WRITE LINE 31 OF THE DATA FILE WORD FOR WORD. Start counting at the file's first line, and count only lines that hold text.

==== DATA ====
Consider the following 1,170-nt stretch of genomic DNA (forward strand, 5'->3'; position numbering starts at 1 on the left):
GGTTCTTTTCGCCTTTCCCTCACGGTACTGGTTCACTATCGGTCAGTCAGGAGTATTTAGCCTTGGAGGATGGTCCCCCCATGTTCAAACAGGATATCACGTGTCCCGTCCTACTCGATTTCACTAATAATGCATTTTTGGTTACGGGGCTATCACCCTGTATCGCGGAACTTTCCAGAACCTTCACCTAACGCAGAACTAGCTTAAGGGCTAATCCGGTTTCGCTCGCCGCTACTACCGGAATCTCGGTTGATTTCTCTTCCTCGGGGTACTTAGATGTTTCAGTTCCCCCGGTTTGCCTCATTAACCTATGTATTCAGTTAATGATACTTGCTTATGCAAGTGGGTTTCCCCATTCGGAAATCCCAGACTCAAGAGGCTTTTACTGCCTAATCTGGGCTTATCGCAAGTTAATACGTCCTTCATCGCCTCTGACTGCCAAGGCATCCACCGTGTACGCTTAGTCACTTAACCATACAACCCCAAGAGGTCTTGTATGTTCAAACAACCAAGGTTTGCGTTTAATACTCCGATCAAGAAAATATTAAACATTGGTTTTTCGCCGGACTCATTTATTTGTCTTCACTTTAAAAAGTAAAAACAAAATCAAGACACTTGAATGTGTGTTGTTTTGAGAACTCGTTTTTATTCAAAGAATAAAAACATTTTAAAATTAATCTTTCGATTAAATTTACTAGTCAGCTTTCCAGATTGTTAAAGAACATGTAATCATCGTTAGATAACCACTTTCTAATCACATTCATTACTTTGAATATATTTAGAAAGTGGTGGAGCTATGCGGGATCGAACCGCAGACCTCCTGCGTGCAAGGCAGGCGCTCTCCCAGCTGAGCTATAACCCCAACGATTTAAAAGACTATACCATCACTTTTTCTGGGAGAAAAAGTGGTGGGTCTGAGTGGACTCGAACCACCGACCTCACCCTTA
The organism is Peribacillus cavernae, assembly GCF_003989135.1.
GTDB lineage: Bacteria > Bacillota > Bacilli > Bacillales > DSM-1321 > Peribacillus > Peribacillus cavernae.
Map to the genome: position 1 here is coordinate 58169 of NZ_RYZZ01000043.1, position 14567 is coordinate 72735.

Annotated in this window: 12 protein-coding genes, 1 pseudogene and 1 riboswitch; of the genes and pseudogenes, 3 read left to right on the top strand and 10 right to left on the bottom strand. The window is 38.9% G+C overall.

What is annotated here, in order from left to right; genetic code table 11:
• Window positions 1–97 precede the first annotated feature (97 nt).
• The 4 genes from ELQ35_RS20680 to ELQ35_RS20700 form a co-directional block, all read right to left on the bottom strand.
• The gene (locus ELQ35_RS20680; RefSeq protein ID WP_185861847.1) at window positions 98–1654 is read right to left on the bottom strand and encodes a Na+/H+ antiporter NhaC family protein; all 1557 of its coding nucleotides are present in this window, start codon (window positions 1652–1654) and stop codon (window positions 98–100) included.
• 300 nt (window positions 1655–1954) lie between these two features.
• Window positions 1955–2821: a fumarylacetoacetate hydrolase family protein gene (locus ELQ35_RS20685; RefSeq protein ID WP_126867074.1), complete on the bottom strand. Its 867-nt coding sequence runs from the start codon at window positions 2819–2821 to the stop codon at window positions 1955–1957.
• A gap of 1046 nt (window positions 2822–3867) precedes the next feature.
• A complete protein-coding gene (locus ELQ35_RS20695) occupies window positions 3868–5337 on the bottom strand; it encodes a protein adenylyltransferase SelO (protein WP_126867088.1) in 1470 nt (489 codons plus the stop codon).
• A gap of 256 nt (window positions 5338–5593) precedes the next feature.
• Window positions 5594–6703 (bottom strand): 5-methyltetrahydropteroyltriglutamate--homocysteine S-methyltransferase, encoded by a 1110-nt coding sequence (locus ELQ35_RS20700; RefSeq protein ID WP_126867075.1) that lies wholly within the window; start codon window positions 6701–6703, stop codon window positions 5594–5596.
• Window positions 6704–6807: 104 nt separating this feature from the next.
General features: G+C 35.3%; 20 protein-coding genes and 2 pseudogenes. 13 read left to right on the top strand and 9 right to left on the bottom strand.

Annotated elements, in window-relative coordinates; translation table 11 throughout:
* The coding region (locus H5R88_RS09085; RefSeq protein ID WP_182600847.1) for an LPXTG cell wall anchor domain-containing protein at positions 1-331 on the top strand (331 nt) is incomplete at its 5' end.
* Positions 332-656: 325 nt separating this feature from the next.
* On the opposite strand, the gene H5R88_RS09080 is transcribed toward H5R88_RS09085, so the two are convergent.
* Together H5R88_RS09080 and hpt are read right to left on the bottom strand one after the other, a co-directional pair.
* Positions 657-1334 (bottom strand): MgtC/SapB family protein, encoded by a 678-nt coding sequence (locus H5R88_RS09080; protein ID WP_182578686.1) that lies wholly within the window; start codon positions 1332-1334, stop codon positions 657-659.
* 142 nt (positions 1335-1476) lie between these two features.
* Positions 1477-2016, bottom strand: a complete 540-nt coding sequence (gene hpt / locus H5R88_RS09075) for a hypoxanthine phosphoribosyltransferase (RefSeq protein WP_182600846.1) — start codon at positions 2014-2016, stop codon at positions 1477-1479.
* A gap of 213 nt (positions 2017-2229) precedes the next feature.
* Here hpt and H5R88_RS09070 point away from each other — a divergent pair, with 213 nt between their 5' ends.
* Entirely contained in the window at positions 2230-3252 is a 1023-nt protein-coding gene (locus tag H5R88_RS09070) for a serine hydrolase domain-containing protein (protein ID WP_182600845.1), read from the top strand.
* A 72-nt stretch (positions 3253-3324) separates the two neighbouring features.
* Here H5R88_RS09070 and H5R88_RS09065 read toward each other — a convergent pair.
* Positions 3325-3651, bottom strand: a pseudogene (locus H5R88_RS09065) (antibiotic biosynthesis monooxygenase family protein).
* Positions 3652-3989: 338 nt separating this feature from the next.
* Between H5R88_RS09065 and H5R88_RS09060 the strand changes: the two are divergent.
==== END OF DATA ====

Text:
* Here H5R88_RS09070 and H5R88_RS09065 read toward each other — a convergent pair.